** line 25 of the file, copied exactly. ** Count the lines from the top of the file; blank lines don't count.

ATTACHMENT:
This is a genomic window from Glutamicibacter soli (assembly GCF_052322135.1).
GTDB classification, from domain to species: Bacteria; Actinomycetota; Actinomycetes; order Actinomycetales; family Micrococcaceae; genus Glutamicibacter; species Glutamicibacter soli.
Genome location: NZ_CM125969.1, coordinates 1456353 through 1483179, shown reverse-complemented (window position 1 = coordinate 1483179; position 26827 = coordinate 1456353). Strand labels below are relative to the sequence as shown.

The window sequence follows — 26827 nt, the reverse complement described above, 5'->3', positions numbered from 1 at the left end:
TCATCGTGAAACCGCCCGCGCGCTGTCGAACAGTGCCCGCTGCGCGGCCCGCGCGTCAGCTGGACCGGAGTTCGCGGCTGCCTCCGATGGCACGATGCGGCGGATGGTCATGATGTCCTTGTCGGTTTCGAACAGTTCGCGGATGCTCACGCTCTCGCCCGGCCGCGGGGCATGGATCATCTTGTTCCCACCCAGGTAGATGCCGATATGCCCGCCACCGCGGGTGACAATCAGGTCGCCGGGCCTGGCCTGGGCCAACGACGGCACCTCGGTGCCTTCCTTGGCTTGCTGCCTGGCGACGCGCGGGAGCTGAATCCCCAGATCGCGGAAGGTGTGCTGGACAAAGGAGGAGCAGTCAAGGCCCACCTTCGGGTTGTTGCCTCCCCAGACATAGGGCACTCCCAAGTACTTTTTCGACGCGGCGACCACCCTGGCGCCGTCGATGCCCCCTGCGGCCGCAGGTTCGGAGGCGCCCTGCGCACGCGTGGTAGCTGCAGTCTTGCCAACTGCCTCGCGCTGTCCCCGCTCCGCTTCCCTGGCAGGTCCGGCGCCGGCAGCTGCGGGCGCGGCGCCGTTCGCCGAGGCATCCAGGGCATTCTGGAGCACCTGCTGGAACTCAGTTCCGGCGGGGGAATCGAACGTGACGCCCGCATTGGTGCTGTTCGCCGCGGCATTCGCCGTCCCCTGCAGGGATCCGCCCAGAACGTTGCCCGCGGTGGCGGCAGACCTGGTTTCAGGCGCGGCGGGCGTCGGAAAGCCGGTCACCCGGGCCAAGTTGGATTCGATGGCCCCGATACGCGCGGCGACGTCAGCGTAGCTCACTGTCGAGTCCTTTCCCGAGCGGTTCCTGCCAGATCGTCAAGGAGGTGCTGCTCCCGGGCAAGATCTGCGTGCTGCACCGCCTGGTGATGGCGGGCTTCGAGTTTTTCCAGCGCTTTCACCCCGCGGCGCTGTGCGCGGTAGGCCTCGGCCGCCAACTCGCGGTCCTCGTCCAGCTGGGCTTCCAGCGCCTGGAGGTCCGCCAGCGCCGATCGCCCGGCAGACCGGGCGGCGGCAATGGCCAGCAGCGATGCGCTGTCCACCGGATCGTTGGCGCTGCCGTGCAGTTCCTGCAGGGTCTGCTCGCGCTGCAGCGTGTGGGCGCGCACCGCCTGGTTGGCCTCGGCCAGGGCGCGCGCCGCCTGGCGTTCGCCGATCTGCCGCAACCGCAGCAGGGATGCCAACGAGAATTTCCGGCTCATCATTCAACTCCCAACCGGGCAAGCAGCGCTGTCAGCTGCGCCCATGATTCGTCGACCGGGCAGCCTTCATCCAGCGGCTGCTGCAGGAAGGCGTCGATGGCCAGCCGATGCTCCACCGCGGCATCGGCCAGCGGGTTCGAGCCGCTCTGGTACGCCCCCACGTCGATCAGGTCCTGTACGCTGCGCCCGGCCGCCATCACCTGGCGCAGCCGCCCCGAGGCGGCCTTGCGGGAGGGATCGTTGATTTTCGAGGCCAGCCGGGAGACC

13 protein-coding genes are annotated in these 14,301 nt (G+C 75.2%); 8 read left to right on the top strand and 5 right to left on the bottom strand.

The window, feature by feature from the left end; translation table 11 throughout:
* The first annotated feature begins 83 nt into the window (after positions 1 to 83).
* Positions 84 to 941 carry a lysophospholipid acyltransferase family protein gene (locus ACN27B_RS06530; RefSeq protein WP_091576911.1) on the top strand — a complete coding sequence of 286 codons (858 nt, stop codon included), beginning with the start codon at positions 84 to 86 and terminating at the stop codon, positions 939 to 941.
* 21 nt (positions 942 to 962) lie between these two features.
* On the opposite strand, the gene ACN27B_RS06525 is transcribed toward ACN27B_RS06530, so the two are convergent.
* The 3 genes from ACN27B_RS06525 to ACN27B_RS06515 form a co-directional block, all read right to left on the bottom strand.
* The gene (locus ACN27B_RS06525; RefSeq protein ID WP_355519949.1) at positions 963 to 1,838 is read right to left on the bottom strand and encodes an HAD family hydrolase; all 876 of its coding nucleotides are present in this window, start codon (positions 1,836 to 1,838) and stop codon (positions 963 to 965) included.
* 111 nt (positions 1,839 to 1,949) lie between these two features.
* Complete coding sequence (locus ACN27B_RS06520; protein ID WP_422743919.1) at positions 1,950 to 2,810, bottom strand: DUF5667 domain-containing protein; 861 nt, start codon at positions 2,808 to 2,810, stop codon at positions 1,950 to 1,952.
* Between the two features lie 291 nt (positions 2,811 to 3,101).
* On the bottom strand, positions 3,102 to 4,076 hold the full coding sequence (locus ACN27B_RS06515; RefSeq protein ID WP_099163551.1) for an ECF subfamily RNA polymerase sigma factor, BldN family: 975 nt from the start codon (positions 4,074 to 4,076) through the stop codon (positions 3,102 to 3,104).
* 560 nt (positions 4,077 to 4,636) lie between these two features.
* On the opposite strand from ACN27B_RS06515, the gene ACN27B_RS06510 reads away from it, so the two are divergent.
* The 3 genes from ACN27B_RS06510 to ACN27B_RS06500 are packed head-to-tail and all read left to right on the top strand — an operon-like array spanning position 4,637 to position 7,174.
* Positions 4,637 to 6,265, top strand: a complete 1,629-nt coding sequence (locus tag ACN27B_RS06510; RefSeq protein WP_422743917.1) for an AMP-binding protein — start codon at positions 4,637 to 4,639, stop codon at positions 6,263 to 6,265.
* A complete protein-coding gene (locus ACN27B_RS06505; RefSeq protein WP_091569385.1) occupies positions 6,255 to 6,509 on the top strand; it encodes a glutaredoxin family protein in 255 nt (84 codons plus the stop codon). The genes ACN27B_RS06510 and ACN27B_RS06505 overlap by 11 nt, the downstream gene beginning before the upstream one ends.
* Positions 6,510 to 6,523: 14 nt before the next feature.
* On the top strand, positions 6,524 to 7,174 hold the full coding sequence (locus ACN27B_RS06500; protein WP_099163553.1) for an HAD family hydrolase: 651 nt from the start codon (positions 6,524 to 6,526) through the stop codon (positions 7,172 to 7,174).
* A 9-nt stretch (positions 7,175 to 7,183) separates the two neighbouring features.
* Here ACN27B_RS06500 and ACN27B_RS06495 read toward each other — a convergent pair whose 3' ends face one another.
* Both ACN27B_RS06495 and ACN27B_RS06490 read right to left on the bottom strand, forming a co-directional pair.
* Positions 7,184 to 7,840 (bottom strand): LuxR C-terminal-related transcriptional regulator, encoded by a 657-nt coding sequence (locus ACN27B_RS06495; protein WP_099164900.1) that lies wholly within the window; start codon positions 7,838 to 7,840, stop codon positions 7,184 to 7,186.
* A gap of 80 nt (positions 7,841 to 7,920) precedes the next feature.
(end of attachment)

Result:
* A 9-nt stretch (positions 7,175 to 7,183) separates the two neighbouring features.